Again, that's not a dig at the question-asker! It's just the starting point for a conversation within my mind, given how "Cabin in the Woods" rewrote the book on meta execution. Drew Goddard and Joss Whedon ingeniously rationalize horror tropes left and right using their approach of tie-wearing bunker technicians being responsible for increased hormonal urges, unleashed killers, or any other overused slasher norm that's been at least once mocked as ridiculous. April of 2013 was a momentous month between Joseph Kahn's meta Breakfast Club slasher comedy "Detention" ushering in 90s nostalgia and "Cabin in the Woods" going for broke as meta monster perfection — nearly a decade ago. Without acknowledging films like the "Scream" series and titles mentioned above that were released before "Cabin in the Woods."

Perhaps there's a discussion here about how meta-humor in screenplays can wrongfully be labeled as "unserious" takes on material versus the over-seriousness of blockbuster productions at times. Horror fans can be a prickly bunch when challenged, but we're also immensely fun-loving and comprehend how what we love can be considered ludicrous (well, most of us). Something like "Tucker and Dale vs. Evil" pokes fun by reversing recycled slasher structures where backwoods hillbilly murderers hunt teens in a way that says, "isn't this all a bit goofy?" Which yes, it is! Horror has found evolutionary success through these obscure reinventions where, say, Alan Tudyk and Tyler Labine are seen as your garden variety "Wrong Turn" buddies by stupid-ass youngsters who keep killing themselves in fits of panicked defense. It's sensationally silly even to type out the premise for "Tucker and Dale vs. Evil," and yet the idea stands as one of the funnier horror comedies since its 2010s release because of horror's ability to laugh at itself remains unparalleled.

One might be able to argue that horror films are the easiest to "meta-tize" given how tropes quickly become egregious or content commentaries can be easily depicted through violence. ​Michael Powell's "Peeping Tom" was ahead of the 70s/80s slash-and-kill popularization after O.G.s "Black Christmas" and "Halloween." In 1960, Powell implicated the audience by giving his killer a video camera weapon that captured women's last expressions of fear before death. It's a repulsive and affecting mechanism fashioned later by the 2013 "Maniac" remake that uses nothing but a perspective flip to voyeuristically comment on viewing habits that include such sinister obscenity. Powell executes a damn-sharp narrative about a genre he excels within, where meta storytelling becomes a superbly wielded double-edged sword.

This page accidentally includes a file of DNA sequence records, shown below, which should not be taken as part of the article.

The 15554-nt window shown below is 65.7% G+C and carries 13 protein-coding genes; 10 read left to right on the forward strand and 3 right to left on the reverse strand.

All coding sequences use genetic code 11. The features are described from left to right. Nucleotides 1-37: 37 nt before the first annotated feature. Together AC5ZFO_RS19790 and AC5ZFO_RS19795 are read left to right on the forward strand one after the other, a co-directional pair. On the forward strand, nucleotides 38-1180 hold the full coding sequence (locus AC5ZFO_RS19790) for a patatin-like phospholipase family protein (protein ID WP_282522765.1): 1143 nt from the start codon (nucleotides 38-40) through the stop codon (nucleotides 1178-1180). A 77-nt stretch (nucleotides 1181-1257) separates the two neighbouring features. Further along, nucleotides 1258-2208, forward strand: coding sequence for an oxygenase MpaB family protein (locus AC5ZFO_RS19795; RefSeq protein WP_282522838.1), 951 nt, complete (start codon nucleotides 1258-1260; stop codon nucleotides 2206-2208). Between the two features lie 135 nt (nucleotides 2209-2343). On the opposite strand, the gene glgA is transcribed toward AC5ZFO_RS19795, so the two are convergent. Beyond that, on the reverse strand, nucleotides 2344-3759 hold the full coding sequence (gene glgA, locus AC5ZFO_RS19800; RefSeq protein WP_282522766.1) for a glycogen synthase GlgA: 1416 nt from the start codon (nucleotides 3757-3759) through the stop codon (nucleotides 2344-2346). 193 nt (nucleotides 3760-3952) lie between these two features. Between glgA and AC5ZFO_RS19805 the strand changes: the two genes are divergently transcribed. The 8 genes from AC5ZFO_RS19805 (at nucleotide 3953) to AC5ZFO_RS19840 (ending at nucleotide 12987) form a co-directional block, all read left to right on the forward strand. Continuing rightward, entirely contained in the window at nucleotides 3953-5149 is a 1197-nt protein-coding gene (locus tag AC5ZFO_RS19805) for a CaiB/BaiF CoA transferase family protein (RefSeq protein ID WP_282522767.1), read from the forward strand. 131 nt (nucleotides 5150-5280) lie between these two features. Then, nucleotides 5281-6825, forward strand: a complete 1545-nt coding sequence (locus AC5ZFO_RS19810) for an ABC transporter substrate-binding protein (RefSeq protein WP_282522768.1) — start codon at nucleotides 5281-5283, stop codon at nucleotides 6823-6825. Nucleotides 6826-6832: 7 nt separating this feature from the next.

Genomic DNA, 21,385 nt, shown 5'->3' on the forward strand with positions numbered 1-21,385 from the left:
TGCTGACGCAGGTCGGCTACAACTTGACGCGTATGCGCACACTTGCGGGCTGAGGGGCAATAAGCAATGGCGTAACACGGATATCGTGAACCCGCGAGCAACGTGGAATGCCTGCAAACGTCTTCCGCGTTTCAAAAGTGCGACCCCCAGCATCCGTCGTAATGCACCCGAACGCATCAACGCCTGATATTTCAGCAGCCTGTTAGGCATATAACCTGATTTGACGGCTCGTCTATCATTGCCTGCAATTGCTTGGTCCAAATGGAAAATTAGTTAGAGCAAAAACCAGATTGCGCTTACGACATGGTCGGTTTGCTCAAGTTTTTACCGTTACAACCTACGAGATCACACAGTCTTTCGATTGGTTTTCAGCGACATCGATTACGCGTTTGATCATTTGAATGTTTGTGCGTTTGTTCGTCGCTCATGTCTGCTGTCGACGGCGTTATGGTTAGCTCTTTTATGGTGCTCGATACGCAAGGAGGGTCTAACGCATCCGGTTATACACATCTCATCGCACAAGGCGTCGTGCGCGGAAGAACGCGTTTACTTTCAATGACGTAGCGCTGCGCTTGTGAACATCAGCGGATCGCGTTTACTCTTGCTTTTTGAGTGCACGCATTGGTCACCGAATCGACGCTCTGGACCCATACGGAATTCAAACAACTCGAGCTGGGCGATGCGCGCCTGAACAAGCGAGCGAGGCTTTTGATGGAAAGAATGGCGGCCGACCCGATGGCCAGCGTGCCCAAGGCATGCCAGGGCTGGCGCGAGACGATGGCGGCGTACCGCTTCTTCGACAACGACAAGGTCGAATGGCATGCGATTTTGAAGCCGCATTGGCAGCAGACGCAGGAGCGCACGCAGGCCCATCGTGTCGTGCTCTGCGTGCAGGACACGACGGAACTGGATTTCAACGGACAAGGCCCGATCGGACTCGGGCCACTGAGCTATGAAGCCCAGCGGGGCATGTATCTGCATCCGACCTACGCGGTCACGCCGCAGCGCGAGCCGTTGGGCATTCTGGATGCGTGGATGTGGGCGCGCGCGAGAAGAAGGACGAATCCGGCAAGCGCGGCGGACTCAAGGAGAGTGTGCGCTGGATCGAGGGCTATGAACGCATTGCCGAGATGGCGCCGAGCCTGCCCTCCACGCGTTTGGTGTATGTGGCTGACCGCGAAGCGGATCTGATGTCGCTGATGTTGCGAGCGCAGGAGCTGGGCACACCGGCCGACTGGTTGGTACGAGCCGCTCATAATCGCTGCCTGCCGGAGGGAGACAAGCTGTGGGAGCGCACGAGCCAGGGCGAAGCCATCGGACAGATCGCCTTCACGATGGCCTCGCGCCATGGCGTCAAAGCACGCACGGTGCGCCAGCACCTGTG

As a boiled-down conclusion, I'm here with another story about how the horror genre holds more value than some might predict. Suppose you're not into Ghostface's diabolical games, carnivorous mermen, or Cinderhella's high school copycat. In that case, there's a reason you might not be aware of how horror filmmakers have been normalizing meta storytelling to rebirth fresh genre trends. Popular culture will always recognize the mainstream over outcasts, which doesn't make horror's impact any weaker — there will always be ones who share its triumphs. In this instance, let's not forget how Wes Craven made "meta" happen with the slice of a hunting knife into Drew Barrymore's ill-fated introductory victim. Before Robert Downey Jr. suited up as Iron Man, Nicolas Cage stared down a crazed fan's trophy room of Cage movie props, and Schmuckerberg insisted the Metaverse would be our future reality. Once again, we must recognize horror for being a few bloody footsteps ahead of the game — all hail the continued exploration of meta massacres.